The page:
(Bloomberg) -- The recent shareholder meetings of Tesla Inc. and Exxon Mobil Corp marked a step change in how Norway’s sovereign wealth justifies its voting decisions.

The fund has now started going into more depth for how it votes at the general meetings for a handful of companies, including the logic behind why it voted against Elon Musk’s $56 billion Tesla Inc. pay package Thursday.

“It’s important that we, as an investor, come out and explain our thinking and offer more bespoke rationale when merited,” Carine Smith Ihenacho, Chief Governance and Compliance Officer at the fund, said by phone.

Norges Bank Investment Management, as it is officially known, also issued additional information on why it opposed the appointment of Exxon Mobil Corp Director Joseph Hooley after the company sued another investor. A shareholder proposal related to greenhouse gas emission targets at Shell Plc saw the investor aligning with management, explaining that while the company’s strategy has “evolved” under the new CEO, it still “sufficiently retains the core components of a Paris-aligned transition plan.”

The fund - which owns stakes in over 8,800 companies worldwide - has been stepping up efforts to use voting as a tool to influence companies, specifically on issues related to climate change, gender diversity on boards and executive pay. In 2021, it started issuing voting intentions five days ahead of annual general meetings and last year began submitting its own shareholder proposals.

Of the three shareholder proposals submitted in 2024, two were withdrawn, Smith Ihenacho said. The third called on US pipeline operator Kinder Morgan Inc. to develop a target for reducing greenhouse gas emissions was voted on at the company’s May 8 general meeting.

“We see it as a basic shareholder right to come up with well-thought-out shareholder proposals, that are reasonably worded and pose reasonable requests,” the executive said. The process for submitting proposals is resource intensive and the fund likely to “prioritize” issues related to climate going forward, she said.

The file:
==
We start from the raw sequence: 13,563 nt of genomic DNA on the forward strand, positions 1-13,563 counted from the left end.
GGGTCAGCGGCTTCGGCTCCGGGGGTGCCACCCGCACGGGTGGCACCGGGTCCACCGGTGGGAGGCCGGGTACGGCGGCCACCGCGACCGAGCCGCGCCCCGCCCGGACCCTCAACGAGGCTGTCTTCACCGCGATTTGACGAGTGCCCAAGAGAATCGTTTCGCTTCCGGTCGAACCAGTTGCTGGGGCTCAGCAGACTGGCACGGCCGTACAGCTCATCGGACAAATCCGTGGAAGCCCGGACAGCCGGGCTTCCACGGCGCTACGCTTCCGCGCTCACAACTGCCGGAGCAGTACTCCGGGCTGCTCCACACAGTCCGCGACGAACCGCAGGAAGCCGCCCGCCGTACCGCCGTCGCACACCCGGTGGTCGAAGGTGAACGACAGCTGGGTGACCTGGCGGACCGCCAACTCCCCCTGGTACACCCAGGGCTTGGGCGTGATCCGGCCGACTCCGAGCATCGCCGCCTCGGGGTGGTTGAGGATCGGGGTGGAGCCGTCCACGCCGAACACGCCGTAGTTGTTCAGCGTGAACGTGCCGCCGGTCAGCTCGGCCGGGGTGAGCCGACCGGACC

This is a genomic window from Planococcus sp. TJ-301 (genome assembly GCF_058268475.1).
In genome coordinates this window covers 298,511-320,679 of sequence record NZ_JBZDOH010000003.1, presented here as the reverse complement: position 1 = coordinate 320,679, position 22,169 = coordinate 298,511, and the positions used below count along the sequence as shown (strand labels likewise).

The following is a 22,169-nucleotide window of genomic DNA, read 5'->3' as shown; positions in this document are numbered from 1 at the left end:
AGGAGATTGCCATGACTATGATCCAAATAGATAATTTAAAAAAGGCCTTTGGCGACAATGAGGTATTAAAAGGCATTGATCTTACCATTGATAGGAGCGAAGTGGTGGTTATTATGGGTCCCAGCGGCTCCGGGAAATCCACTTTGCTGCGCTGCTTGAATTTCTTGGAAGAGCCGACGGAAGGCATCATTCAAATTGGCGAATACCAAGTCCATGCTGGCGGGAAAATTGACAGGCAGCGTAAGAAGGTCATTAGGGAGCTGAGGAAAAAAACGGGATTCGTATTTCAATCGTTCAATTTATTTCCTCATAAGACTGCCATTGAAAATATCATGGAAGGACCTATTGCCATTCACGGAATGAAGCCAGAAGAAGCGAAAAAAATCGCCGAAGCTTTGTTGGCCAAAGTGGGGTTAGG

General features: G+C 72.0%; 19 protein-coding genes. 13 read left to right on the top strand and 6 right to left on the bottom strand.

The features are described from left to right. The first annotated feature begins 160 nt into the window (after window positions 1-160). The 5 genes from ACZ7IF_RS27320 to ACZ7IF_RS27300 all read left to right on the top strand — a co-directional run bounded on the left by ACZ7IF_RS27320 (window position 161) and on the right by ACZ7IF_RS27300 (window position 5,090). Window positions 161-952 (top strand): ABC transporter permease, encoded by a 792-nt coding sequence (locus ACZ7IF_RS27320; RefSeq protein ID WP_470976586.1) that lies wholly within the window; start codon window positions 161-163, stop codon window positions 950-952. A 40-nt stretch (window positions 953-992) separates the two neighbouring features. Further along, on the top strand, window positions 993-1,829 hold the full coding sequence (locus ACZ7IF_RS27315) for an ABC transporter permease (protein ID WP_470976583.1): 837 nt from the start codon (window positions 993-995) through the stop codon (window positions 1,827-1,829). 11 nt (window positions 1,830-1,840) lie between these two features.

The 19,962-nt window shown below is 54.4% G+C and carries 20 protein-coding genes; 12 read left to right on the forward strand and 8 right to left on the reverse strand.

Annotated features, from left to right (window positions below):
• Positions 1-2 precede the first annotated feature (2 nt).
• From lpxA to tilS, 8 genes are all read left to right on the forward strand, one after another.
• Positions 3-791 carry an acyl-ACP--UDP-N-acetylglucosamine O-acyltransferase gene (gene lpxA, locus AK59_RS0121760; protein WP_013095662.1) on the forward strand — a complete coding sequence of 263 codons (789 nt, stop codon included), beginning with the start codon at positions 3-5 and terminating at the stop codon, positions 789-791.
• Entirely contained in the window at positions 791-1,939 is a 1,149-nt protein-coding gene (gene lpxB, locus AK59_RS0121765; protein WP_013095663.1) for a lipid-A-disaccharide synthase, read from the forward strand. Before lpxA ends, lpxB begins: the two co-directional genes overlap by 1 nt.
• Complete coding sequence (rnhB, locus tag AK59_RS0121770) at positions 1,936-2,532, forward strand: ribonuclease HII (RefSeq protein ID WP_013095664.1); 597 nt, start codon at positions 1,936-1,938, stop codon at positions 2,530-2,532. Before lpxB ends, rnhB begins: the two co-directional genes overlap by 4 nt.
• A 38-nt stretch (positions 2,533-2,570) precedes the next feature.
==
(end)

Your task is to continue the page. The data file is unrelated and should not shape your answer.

NBIM owns an average of 1.5% of all the world’s listed companies. By publishing voting intentions in advance, the fund has “moved from developing ownership policies to encouraging their adoption,” according to a December working paper published by the European Corporate Governance Institute. The paper found that NBIM’s pre-disclosures of “against votes” led to a 2.7% increase on average of other shareholders voting the same way.

The fund is in regular dialog with the companies it owns, Smith Ihenacho said, including Tesla, where it owned a 0.98% stake worth $7.72 billion at the end of 2023. NBIM had “good discussions with the company, including with the chair prior to voting.”

“We have for some time said we are concerned with the high level of pay packages and how they have increased relative to inflation,” she said. “We are concerned that these types of pay packages may be examples for others, especially when you get to extreme high levels that will be dilutive for shareholders.”

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